Steve Wynn Paid More Than $100 Million for Marron’s Picassos – The casino mogul is reported to have snapped up two Picassos, Woman With Beret and Collar (1937) and the 1962 portrait Seated Woman (Jacqueline), from the estate of the late Don Marron for $105 million. Wynn is believed to have already told friends about the purchase, though a spokesperson for his art business did not confirm or deny the sale. Another collector who was offered works from the estate, which is being sold by Gagosian, Pace, and Aquavella galleries, says that artworks worth more than $200 million from the collection have already found new homes. (Wall Street Journal
 Source: artnet news 

CNA reports on a 2005 art project of the Mona Lisa made from 300 Rubik's cubes sold at auction for over $500,000.

CNA reports
PARIS: A Mona Lisa as puzzling as the smile of Leonardo da Vinci's muse - made out of nearly 300 Rubik's Cubes - sold for nearly half a million euros at an auction in Paris on Sunday (Feb 24).

Created by the French street artist Franck Slama, famous for the pixellated Space Invader mosaics that have popped up on city streets around the world, the "Rubik Mona Lisa" sold for 480,000 euros (US$521,000), a record for the artist, Artcurial auction house said.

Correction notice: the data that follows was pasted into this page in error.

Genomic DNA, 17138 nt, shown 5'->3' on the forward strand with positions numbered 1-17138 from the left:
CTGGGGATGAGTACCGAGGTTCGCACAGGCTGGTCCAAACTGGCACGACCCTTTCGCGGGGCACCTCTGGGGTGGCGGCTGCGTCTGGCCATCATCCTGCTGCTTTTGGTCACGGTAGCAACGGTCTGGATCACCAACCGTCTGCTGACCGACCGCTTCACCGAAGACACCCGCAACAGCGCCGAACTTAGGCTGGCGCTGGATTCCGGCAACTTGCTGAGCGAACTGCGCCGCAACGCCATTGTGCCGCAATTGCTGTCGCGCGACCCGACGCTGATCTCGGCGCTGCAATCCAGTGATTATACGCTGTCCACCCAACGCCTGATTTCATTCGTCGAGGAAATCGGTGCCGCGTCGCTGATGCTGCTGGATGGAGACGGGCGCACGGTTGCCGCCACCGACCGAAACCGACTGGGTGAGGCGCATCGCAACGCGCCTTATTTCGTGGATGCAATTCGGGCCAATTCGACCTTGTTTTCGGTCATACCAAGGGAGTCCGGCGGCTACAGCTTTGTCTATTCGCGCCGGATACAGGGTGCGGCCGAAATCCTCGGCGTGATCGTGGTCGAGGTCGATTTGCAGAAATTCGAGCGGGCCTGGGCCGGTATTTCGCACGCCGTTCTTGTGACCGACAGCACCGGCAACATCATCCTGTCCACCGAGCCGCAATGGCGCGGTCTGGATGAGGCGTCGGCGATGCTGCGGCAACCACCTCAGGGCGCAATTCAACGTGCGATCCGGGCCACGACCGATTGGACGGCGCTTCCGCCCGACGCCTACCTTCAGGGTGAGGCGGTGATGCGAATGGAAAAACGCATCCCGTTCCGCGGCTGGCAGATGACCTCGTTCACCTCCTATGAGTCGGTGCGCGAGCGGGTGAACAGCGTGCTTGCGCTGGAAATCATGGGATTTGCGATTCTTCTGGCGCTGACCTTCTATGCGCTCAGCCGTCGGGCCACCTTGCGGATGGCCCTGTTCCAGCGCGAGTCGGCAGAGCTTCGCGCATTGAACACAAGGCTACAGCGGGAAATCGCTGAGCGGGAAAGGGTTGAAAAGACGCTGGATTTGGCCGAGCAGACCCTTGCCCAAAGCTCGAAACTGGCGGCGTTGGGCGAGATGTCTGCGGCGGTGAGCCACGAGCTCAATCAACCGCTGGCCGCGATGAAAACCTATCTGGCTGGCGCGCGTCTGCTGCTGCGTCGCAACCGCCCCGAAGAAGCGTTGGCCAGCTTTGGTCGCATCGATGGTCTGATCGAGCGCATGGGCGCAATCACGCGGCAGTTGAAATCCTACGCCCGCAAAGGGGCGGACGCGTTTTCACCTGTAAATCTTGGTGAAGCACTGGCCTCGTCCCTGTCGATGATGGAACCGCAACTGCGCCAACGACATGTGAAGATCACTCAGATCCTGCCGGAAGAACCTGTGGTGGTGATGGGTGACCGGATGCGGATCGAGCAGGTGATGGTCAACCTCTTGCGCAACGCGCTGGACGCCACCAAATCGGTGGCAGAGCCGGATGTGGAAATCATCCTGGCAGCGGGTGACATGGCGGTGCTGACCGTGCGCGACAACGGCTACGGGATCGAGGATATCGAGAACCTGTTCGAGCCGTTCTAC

Its guide price was 120,000 to 150,000 euros.

Slama, who works under the pseudonym "Invader", has playfully styled himself the founder of a new school of art that uses the iconic 1980s puzzle as the medium: "Rubikcubism."

The 2005 "Rubik Mona Lisa" was the first in a series of pieces inspired by the great paintings in history.

Slama has also produced pixellated reproductions of Edouard Manet's 1863 masterpiece "Le Dejeuner sur l'Herbe" (The Luncheon on the Grass) as well as Gustave Courbet's "L'Origine du Monde" (The Origin of the World).
Source: CNA 


2/23/2020

Denver Public Library's Art Collection


This April 24-27 the International Society of Appraisers will hold its annual conference in Denver Colorado at the Brown Palace Hotel. I found this Denver Post article on the Denver Public Libaray's art collection both interesting and timely. The main collection at the library was assembled in the 1930s, and the rest were as donations were made. So, if you are in Denver for the ISA conference, or just visiting for other reasons, the Denver Public Library might be a destination.

The Denver Post reports
The Denver Public Library’s art collection is one of Colorado’s least-appreciated cultural treasures, a well-kept, well-cataloged and loosely connected assemblage of colorful and impressive objects that span multiple art movements. Thanks to the state’s world-class geography, it’s particularly strong in landscapes.